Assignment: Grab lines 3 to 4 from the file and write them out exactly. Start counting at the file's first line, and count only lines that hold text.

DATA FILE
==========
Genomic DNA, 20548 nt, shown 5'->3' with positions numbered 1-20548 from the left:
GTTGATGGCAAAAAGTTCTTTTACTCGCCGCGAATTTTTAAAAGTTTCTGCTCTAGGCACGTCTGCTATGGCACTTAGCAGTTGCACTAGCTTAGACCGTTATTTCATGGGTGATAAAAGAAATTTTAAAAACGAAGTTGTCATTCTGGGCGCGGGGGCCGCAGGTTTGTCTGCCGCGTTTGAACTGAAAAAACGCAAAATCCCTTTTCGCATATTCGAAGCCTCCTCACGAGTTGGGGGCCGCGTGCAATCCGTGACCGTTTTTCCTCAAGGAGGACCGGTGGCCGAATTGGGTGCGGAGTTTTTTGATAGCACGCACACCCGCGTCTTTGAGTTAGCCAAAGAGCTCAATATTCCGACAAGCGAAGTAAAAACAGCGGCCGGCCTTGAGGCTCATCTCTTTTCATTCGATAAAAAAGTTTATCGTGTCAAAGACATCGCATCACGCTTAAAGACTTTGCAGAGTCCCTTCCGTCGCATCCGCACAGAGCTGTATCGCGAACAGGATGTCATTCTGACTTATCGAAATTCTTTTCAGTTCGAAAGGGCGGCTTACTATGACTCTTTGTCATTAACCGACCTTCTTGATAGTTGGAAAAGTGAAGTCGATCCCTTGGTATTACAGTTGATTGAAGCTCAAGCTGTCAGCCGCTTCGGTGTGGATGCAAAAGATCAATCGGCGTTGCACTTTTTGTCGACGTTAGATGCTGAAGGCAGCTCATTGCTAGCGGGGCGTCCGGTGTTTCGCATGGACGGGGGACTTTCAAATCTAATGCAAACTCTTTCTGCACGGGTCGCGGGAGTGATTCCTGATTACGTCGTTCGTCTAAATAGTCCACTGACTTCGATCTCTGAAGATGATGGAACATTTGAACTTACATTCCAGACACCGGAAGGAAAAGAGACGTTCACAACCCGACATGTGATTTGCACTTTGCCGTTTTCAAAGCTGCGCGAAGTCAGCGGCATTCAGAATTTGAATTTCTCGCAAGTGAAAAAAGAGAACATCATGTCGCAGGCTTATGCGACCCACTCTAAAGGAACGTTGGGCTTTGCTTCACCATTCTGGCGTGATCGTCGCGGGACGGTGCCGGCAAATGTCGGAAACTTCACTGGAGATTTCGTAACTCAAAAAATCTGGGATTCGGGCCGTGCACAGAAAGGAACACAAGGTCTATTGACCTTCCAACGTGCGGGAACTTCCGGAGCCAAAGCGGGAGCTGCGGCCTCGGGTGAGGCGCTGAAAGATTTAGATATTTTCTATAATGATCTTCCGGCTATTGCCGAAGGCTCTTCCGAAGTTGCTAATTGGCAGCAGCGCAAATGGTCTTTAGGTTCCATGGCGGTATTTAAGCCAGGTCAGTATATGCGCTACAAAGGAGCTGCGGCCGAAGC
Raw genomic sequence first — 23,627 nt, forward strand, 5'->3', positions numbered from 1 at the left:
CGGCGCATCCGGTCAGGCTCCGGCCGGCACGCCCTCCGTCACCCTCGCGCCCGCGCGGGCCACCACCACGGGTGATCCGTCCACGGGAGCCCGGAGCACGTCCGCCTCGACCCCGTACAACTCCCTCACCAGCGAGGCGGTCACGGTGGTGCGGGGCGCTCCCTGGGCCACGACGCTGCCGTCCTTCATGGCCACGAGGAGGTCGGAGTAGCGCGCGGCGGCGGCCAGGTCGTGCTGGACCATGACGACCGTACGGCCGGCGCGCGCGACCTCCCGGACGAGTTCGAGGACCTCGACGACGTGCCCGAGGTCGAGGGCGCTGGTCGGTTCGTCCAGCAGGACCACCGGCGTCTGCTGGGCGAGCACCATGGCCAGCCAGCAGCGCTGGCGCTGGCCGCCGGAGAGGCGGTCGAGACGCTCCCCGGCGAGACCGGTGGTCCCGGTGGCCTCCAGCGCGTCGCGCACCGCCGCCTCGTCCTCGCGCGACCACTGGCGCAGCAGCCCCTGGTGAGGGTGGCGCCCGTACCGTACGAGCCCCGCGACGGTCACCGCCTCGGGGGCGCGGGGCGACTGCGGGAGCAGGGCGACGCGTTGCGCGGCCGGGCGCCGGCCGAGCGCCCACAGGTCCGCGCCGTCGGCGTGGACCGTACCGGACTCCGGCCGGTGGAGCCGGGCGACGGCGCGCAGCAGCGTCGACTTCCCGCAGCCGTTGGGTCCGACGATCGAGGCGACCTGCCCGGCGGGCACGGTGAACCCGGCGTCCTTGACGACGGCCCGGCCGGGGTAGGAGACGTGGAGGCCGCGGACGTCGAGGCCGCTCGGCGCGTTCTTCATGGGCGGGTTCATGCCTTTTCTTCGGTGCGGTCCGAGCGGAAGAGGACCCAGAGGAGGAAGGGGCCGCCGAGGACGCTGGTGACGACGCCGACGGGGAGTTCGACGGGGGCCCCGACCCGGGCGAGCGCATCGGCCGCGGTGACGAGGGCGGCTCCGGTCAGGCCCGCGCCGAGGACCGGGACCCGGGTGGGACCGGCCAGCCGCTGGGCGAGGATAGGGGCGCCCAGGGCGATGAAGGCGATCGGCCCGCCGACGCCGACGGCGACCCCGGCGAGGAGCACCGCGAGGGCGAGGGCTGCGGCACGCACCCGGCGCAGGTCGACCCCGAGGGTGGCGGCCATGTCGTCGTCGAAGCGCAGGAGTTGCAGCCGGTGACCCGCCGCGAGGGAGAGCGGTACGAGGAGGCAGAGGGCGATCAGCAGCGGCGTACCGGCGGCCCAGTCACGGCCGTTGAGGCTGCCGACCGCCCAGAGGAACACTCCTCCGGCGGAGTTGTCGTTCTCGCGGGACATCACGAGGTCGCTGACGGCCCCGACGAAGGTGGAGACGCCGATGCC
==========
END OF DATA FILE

Raw genomic sequence first — 23,627 nt, forward strand, 5'->3', positions numbered from 1 at the left:
CGGCGCATCCGGTCAGGCTCCGGCCGGCACGCCCTCCGTCACCCTCGCGCCCGCGCGGGCCACCACCACGGGTGATCCGTCCACGGGAGCCCGGAGCACGTCCGCCTCGACCCCGTACAACTCCCTCACCAGCGAGGCGGTCACGGTGGTGCGGGGCGCTCCCTGGGCCACGACGCTGCCGTCCTTCATGGCCACGAGGAGGTCGGAGTAGCGCGCGGCGGCGGCCAGGTCGTGCTGGACCATGACGACCGTACGGCCGGCGCGCGCGACCTCCCGGACGAGTTCGAGGACCTCGACGACGTGCCCGAGGTCGAGGGCGCTGGTCGGTTCGTCCAGCAGGACCACCGGCGTCTGCTGGGCGAGCACCATGGCCAGCCAGCAGCGCTGGCGCTGGCCGCCGGAGAGGCGGTCGAGACGCTCCCCGGCGAGACCGGTGGTCCCGGTGGCCTCCAGCGCGTCGCGCACCGCCGCCTCGTCCTCGCGCGACCACTGGCGCAGCAGCCCCTGGTGAGGGTGGCGCCCGTACCGTACGAGCCCCGCGACGGTCACCGCCTCGGGGGCGCGGGGCGACTGCGGGAGCAGGGCGACGCGTTGCGCGGCCGGGCGCCGGCCGAGCGCCCACAGGTCCGCGCCGTCGGCGTGGACCGTACCGGACTCCGGCCGGTGGAGCCGGGCGACGGCGCGCAGCAGCGTCGACTTCCCGCAGCCGTTGGGTCCGACGATCGAGGCGACCTGCCCGGCGGGCACGGTGAACCCGGCGTCCTTGACGACGGCCCGGCCGGGGTAGGAGACGTGGAGGCCGCGGACGTCGAGGCCGCTCGGCGCGTTCTTCATGGGCGGGTTCATGCCTTTTCTTCGGTGCGGTCCGAGCGGAAGAGGACCCAGAGGAGGAAGGGGCCGCCGAGGACGCTGGTGACGACGCCGACGGGGAGTTCGACGGGGGCCCCGACCCGGGCGAGCGCATCGGCCGCGGTGACGAGGGCGGCTCCGGTCAGGCCCGCGCCGAGGACCGGGACCCGGGTGGGACCGGCCAGCCGCTGGGCGAGGATAGGGGCGCCCAGGGCGATGAAGGCGATCGGCCCGCCGACGCCGACGGCGACCCCGGCGAGGAGCACCGCGAGGGCGAGGGCTGCGGCACGCACCCGGCGCAGGTCGACCCCGAGGGTGGCGGCCATGTCGTCGTCGAAGCGCAGGAGTTGCAGCCGGTGACCCGCCGCGAGGGAGAGCGGTACGAGGAGGCAGAGGGCGATCAGCAGCGGCGTACCGGCGGCCCAGTCACGGCCGTTGAGGCTGCCGACCGCCCAGAGGAACACTCCTCCGGCGGAGTTGTCGTTCTCGCGGGACATCACGAGGTCGCTGACGGCCCCGACGAAGGTGGAGACGCCGATGCC